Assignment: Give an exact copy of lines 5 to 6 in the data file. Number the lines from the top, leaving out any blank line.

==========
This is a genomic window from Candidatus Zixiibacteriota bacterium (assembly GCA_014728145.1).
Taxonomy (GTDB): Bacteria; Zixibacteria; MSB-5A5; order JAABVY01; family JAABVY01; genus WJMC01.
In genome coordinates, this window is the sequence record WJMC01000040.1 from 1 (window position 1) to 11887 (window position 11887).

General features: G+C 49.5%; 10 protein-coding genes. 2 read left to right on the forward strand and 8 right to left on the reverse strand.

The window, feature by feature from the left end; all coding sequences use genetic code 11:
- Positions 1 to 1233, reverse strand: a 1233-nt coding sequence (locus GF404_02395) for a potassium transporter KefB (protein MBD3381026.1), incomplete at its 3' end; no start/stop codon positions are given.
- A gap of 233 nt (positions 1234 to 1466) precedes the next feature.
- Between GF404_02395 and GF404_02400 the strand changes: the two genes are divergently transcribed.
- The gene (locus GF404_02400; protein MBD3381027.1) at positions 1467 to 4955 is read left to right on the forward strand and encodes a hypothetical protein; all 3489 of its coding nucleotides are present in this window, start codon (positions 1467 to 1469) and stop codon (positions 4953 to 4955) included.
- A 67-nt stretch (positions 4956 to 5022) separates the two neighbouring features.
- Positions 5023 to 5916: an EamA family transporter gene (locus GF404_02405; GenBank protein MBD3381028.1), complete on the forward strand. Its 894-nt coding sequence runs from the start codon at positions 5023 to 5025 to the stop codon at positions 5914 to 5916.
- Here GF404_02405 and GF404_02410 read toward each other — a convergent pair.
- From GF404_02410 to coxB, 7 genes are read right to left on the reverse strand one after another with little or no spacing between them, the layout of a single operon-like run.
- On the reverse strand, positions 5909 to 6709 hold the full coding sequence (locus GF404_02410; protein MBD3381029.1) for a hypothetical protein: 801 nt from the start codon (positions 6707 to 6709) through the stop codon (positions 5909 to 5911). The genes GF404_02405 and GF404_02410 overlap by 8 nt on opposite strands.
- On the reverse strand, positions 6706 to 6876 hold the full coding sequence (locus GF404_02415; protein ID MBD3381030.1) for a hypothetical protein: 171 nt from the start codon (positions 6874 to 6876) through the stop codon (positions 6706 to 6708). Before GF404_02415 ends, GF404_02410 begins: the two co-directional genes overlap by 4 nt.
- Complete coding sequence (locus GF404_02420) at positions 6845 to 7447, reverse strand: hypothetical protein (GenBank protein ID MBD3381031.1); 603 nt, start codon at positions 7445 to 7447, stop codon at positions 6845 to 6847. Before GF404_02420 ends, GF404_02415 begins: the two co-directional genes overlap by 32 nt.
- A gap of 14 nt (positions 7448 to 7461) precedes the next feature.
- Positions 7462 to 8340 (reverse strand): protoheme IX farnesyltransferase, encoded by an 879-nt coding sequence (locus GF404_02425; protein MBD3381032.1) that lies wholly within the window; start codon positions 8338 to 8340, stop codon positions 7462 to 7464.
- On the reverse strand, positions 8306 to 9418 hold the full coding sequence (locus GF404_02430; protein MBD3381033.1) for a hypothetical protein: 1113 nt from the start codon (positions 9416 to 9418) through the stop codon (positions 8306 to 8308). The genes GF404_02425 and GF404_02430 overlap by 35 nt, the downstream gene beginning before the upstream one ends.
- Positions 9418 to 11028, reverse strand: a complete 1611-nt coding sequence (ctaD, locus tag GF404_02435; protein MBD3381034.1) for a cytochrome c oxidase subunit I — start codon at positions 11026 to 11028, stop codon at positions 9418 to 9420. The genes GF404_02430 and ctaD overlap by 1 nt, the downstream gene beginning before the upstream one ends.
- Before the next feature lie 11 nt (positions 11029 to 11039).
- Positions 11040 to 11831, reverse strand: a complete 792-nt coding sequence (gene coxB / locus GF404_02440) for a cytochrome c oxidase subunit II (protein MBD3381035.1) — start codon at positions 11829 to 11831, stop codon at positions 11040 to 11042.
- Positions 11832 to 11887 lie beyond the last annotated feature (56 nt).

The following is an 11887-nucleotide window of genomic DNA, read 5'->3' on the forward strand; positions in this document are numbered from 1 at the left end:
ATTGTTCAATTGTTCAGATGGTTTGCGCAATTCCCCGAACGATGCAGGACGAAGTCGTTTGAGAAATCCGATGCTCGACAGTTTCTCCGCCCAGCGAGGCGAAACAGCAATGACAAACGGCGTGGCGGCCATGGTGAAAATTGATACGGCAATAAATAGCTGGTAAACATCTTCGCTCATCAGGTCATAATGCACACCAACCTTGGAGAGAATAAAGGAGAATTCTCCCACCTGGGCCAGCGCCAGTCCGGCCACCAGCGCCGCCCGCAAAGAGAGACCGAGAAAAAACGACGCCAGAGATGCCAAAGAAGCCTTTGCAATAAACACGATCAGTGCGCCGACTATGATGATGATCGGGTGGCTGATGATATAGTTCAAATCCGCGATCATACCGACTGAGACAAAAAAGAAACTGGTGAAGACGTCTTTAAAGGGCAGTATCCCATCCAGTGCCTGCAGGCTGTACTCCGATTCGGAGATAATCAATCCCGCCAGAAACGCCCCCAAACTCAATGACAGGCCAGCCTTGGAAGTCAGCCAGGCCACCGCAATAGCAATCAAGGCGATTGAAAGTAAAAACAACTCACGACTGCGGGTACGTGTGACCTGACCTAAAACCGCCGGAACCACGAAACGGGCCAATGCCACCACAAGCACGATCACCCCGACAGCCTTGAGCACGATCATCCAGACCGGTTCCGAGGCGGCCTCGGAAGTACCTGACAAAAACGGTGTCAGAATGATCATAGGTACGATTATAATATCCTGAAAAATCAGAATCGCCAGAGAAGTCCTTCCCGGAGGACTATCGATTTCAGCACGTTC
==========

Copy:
The window, feature by feature from the left end; all coding sequences use genetic code 11:
- Positions 1 to 1233, reverse strand: a 1233-nt coding sequence (locus GF404_02395) for a potassium transporter KefB (protein MBD3381026.1), incomplete at its 3' end; no start/stop codon positions are given.